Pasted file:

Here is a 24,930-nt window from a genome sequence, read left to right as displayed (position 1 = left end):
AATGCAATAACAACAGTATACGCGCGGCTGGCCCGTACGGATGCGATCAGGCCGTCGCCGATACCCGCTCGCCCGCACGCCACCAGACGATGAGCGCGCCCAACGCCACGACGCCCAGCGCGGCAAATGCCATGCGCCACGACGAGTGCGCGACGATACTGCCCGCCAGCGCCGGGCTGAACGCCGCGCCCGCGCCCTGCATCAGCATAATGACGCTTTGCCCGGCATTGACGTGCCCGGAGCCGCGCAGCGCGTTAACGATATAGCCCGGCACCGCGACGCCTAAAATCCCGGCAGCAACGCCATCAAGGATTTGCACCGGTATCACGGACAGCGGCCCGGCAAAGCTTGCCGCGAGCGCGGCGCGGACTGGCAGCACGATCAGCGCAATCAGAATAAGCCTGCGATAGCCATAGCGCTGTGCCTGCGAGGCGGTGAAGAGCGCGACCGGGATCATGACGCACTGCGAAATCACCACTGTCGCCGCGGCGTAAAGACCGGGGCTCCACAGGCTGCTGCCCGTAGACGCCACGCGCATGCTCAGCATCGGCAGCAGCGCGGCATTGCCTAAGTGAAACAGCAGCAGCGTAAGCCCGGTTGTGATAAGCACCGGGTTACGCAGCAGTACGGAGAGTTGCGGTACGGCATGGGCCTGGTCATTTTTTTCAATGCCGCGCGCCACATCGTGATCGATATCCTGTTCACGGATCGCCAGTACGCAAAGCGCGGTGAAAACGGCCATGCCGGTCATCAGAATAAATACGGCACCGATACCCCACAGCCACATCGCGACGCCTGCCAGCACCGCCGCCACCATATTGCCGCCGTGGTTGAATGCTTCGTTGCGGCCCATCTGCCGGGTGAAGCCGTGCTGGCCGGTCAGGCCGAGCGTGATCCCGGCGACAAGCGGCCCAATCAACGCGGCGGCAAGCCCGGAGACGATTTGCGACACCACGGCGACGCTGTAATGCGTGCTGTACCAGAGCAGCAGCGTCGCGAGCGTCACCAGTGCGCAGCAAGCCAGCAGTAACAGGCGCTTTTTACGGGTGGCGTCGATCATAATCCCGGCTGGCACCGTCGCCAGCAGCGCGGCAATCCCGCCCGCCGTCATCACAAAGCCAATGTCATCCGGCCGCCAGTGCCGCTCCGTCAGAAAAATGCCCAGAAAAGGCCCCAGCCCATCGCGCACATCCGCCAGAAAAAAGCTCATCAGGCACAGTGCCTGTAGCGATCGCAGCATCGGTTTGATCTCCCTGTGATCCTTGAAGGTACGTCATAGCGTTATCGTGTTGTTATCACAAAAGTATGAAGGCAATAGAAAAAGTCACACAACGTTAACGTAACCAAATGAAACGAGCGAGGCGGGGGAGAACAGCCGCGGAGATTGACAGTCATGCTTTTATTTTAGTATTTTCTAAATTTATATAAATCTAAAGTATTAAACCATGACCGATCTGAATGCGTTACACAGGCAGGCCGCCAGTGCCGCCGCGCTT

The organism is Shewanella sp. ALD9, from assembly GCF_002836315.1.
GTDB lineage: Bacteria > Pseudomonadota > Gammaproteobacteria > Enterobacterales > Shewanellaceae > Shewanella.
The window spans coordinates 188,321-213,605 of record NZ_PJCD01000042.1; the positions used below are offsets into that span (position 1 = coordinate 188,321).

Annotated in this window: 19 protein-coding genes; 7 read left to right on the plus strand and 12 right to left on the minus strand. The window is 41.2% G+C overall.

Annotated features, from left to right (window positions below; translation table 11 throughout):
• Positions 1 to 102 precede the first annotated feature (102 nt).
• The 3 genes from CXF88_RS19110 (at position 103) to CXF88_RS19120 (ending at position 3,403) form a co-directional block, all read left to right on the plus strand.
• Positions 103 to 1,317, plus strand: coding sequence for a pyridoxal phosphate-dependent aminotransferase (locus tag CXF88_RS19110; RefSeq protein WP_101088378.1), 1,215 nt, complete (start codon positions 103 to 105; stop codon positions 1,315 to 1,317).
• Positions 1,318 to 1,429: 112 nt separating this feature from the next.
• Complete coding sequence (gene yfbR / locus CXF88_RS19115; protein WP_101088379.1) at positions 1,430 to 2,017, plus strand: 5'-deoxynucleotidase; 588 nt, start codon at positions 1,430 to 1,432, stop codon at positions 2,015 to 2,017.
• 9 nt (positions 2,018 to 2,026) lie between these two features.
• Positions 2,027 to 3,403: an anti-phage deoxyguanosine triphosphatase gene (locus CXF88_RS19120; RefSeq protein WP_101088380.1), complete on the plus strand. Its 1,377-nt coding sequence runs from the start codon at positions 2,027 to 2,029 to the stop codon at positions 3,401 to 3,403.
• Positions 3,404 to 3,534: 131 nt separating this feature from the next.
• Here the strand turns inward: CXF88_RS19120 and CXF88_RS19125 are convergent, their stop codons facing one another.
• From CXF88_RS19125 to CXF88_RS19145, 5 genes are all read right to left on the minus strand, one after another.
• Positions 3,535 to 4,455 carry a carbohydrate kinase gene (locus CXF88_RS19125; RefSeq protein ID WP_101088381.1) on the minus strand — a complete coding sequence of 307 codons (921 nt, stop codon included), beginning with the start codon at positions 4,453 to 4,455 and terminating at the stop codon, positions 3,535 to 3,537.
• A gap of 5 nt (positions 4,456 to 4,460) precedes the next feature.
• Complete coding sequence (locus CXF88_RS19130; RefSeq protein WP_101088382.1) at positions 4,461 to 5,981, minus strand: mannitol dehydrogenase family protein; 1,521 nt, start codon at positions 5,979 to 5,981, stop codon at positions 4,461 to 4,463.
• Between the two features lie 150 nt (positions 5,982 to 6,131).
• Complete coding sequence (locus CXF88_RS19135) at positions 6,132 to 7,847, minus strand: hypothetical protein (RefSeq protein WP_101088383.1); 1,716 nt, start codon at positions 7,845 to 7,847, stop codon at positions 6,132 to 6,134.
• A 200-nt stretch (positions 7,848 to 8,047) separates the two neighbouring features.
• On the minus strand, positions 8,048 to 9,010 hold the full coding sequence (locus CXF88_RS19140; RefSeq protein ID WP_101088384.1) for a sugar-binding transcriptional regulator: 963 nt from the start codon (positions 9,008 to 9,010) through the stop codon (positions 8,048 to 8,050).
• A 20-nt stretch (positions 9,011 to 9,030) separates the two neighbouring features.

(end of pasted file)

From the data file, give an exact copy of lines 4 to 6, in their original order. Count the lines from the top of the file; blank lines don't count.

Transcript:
GTDB lineage: Bacteria > Pseudomonadota > Gammaproteobacteria > Enterobacterales > Shewanellaceae > Shewanella.
The window spans coordinates 188,321-213,605 of record NZ_PJCD01000042.1; the positions used below are offsets into that span (position 1 = coordinate 188,321).

Annotated in this window: 19 protein-coding genes; 7 read left to right on the plus strand and 12 right to left on the minus strand. The window is 41.2% G+C overall.